Sign up for our free Churchill newsletter:
110 Nations' Leaders Attend Funeral Service

Print
When I came to St. Paul's Cathedral on the morning of Sir Winston Churchill's funeral I was on foot. I thought it would be easier that way than competing with the hundreds of hired cars of kings and queens and presidents and prime ministers.

I tried first a tiny cobbled lane I knew opened on Ludgate Hill, near St. Paul's, where the procession would pass. The opening was corked with people jammed so tightly that anyone who fainted would have stayed upright and perhaps even unnoticed for hours.

I tried other lanes and they were the same. I thought I would seek police aid and shoed a policeman at the back of the crowd my London police pass and my black-bordered invitation to sit in Seat 4, Row 11, Block H of the nave of the Cathedral Church of St. Paul.

The policeman said: "I can't help you. You'll just have to push your way through." But then a man beside him said he would help by shoving from behind. He did while I kept saying 'Excuse me' and 'I'm sorry' to the agonized people who wanted to make way but could not move. When I got to the road and looked back there was not an inch of open space to show where I had passed.

Then I walked up the hill behind a truck spreading damp sand to ensure good foothold for the horses of the funeral procession.

My seat, I found, conducted there by ushers of the purple Rod, was in the second row from the rear, fourth seat from the aisle along which the processions would pass. I had a clear view forward more than 400 feel to the high altar at the east end.

About half that distance away, under the dome, was the clear area where the coffin would lie and royalty and other great personages would take their places soon. Behind me, across a clear space about 60 feet away, were the Great West Doors through which all ceremony would come and pass within six feet of me along the nave.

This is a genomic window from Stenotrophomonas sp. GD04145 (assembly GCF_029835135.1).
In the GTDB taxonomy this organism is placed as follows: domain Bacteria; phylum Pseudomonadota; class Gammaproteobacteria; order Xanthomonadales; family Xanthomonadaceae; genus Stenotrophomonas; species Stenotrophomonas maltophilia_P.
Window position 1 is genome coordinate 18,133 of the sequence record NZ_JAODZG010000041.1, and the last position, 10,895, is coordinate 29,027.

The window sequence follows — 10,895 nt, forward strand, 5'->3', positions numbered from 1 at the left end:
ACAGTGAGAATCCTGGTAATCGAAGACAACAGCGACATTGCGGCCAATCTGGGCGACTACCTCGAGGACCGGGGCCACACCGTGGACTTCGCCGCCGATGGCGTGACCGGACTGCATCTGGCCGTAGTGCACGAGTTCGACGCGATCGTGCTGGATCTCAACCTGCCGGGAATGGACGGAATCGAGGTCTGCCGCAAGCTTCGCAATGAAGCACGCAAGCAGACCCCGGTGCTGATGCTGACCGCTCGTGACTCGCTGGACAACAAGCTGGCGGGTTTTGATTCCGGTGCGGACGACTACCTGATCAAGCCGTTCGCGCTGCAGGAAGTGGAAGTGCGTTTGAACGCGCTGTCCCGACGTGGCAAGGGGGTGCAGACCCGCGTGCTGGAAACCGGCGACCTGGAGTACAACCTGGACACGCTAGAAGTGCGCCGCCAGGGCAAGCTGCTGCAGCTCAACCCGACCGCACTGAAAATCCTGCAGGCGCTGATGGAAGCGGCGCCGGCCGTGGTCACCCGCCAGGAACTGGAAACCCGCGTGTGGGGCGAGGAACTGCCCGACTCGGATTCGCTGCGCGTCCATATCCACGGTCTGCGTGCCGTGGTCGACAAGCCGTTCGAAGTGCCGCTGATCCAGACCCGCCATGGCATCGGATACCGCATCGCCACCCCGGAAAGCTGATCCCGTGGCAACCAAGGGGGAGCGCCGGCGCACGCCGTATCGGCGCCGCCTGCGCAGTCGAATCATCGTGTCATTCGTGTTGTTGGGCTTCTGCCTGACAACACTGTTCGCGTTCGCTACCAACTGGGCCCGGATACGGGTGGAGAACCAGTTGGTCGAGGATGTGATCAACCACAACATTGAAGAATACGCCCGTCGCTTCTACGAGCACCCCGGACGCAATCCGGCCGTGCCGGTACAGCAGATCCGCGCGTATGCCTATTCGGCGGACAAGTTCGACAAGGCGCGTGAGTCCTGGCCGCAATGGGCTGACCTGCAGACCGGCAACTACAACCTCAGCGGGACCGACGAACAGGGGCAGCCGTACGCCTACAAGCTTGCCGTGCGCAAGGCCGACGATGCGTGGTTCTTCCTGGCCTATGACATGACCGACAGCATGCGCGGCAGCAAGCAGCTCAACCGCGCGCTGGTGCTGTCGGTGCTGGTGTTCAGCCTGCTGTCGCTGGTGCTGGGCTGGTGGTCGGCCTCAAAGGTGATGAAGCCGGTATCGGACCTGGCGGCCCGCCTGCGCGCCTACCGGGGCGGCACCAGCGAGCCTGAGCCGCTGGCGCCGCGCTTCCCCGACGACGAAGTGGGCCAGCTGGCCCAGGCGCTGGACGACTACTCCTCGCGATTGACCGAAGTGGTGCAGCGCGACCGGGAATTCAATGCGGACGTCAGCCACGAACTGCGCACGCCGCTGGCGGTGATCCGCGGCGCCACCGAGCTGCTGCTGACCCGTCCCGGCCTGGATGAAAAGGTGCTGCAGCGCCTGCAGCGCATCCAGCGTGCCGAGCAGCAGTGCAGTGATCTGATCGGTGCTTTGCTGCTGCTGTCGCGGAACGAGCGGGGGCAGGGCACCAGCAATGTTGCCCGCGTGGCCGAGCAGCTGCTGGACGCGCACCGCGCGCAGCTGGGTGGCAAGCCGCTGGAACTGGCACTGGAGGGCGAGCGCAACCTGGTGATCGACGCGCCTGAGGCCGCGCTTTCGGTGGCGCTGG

The Great West Doors are 40 feet high and of timber nearly a foot thick, strapped with iron and bearing great bolts. They open inward. My sight of them for the next hour was almost always this: three men stood by them, one on each side holding the doors open a few inches and a taller man behind them peering out through the crack When the tall man saw someone coming up the steps he would say a word. The other two would haul away mightily and the doors would swing open.

First through the doors that morning were Prime Minister Harold Wilson and his wife. They arrived even before the reception line of the churchmen was in position, the bishops with tall white mitres and many in robes of stiff black silk, wearing on their backs a silver crest of crossed swords centred with the letter D.

They made it there at 10:03, just in time to greet the tall General Charles de Gaulle, the shoulders of his military overcoat drooping as if his shoulders had been six inches wider when the coat was made.

He stopped a few feet from me in the procession. Behind were the U.S. and Russian representatives. He alone among them looked around keenly into faces. The others stared sombrely straight ahead along the blue carpe to the open space under the dome.

Swords dragged along the black-and-white stone checkerboard of the floor, sounding like a boy, a stick, and a picket fence. Maces went by borne by strong men in black breeches and stockings and shoes with gold buckles. Wigs went by. David Ben-Gurion of Israel, with his fringe of white hair, had walked from the Savoy because his religion forbids him to ride on the Sabbath.

The officers of arms, in gorgeous dress with sheer black mourning sashes running from left shoulder to right hip, went by. One limped, bent and old, and one had his back arched hard back, as if only by such exaggeration could he overcome the feebleness of his cane-supported legs.